Determining your skin type is essential to taking care of it properly. Every skin type needs different care, and if you don't know what type of skin you have, you're likely not giving yourself the best care possible. In this guide, we will discuss the five skin types and how to take care of them during the winter months.
By the end of this guide, you will know your skin type and how to properly take care of it.
Skin type is determined by two main factors: oil production and sensitivity. There are five skin types: normal, dry, oily, combination, and sensitive.
Normal Skin Type
Let's start with Normal skin type. It is well-balanced and not too oily or dry. The pores are barely visible and the skin has a healthy glow. If you have normal skin, you're lucky! This skin type is the easiest to take care of. But not to worry, this skin type is actually rare to have or as experts would put it, it doesn't technically exist.
Dry skin is due to a lack of oil production. It is often tight, flaky, and can be itchy. Usually the pores are barely visible due to the follicles doesn't dilate and stretch pores because there isn’t as much oil production. If you have dry skin, you need to be extra careful not to over-wash or over-exfoliate, as this can strip the skin of its natural oils. Often the skin will:
- Feels tight or dry, especially after bathing or swimming
- Flakes, itches, or cracks
- Looks dull, rough, or ashy
It's recommended when looking after this skin type, to use humectants, which draw moisture to the skin and help retain moisture, such as glycerine or hyaluronic acid. As well as oils and butters that seal in moisture, including jojoba, lanolin, or shea butter!
Having dry skin you should look at ingredients and avoid:
- Sodium lauryl sulfate (SLS) and sodium laureth sulfate (SLES), which are common foaming agents that can dry out skin.
- Alcohols, such as ethanol, denatured alcohol, methanol, isopropyl alcohol, and benzyl alcohol. These ingredients are often used in toners and can be very drying.
- Retinoids, such as retinol and tretinoin which these ingredients can cause skin irritation.
Oily skin is caused by an overproduction of oil. The pores are visible and the skin often has a shiny appearance. Your skin may visibly look:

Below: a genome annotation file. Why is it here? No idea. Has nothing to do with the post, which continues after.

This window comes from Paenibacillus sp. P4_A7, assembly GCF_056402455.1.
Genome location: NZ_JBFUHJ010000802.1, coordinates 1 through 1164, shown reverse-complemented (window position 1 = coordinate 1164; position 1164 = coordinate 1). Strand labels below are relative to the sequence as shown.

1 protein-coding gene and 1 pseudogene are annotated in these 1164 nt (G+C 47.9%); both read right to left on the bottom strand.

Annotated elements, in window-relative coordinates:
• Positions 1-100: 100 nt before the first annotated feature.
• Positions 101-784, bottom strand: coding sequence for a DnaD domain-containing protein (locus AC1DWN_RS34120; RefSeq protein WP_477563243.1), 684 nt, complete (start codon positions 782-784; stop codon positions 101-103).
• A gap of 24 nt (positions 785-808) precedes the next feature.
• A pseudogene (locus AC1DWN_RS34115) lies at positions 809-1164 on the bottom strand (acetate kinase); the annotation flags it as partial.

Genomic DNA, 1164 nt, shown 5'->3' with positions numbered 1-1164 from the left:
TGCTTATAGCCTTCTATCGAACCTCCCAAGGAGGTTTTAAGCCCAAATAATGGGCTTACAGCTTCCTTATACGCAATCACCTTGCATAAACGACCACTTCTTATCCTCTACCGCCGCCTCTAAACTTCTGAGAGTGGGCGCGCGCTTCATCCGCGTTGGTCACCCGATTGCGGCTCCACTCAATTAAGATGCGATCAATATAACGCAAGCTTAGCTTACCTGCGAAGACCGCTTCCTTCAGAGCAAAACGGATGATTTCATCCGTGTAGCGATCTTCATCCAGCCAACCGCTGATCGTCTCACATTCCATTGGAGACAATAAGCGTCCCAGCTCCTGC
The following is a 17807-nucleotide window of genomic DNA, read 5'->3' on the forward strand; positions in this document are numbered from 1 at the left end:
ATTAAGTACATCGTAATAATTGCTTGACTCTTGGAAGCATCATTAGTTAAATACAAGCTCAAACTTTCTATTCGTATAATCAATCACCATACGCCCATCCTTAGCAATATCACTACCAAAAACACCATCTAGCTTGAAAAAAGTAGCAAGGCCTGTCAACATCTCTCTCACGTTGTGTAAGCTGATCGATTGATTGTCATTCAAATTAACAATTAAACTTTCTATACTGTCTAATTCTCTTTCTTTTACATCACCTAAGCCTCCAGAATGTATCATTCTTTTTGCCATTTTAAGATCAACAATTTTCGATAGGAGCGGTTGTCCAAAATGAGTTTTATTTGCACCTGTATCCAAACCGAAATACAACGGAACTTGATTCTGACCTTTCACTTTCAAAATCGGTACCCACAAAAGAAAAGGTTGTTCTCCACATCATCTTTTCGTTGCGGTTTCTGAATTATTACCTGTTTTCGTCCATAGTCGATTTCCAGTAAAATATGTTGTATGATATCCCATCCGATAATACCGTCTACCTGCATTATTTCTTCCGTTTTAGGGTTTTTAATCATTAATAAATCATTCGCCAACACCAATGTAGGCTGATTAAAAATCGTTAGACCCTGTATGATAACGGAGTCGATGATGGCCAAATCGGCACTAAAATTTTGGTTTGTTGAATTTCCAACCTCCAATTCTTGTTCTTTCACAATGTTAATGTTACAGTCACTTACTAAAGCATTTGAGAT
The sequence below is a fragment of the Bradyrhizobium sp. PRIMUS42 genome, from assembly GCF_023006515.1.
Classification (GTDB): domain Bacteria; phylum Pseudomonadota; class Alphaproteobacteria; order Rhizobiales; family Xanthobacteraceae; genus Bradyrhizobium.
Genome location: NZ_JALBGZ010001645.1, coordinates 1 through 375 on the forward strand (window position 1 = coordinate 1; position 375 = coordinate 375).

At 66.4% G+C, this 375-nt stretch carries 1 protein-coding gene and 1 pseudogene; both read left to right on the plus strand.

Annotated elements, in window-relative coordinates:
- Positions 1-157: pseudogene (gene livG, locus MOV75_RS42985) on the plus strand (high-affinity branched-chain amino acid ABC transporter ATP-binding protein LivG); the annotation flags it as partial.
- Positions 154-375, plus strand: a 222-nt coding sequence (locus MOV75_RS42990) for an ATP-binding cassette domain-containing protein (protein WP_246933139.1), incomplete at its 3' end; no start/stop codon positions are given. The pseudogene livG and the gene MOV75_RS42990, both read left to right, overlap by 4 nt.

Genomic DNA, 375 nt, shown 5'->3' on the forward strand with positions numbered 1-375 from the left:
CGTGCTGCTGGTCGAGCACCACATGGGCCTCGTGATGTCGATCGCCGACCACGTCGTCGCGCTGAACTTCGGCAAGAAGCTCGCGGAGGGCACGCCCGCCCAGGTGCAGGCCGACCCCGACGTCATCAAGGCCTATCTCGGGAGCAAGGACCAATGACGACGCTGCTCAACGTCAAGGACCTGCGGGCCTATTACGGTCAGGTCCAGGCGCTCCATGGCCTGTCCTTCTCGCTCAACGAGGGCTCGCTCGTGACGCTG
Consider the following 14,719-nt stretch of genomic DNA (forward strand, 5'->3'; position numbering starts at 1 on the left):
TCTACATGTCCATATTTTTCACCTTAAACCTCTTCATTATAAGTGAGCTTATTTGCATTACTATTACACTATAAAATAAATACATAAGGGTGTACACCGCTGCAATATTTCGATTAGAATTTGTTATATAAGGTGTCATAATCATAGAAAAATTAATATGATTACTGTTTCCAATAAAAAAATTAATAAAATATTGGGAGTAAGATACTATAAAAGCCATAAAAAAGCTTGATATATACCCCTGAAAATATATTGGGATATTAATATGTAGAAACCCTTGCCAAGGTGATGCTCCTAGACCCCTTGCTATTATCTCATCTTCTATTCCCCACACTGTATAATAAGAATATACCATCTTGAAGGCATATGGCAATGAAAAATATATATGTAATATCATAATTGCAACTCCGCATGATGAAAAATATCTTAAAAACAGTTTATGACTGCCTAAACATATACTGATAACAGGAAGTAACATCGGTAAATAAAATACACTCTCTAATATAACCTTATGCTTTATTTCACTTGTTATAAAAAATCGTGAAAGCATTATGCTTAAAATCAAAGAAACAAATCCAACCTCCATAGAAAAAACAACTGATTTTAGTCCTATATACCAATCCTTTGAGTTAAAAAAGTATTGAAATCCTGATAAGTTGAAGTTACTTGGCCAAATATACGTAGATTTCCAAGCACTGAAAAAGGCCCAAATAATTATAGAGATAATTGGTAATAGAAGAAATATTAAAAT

- Feels greasy
- Looks shiny, especially around the nose and forehead
- Has large pores that clog easily
- Is prone to pimples or blackheads
If you have oily skin, you need to be careful not to strip the skin of its natural oils with harsh cleansers as it will encourage the skin to produce more oil after it been stripped and looks mattified temporarily.
It is advised to use non-comedogenic products for oily skin. This means the product simply won’t clog your pores and you will less likely to breakout. People with oily skin tend to use lighter moisturisers instead of heavy oils on their skin. To help absorb the oils find products that include ingredients such as:
- Corn or rice starch
- Clays, such as kaolin or bentonite
- Silicones, such as dimethicone
Oil-free sunscreens containing zinc oxide or titanium dioxide can also help reduce oil and the risk of breakouts.
Combination skin is a mix of both dry and oily skin. The skin may be oily in some areas, like the forehead and nose otherwise known as the T-zone, and dry in others, like the cheeks. If you have combination skin, you need to find a cleanser that will work for both your oily and dry areas. You also need to be sure to use a separate moisturizer for your dry areas.
Like people with oil skin types, Combination skin types should use a gentle cleanser and a light moisturiser or oil free to reduce the oiliness in T-zone areas. those areas that are dryer you are able to use a heavier moisturiser but only in those areas.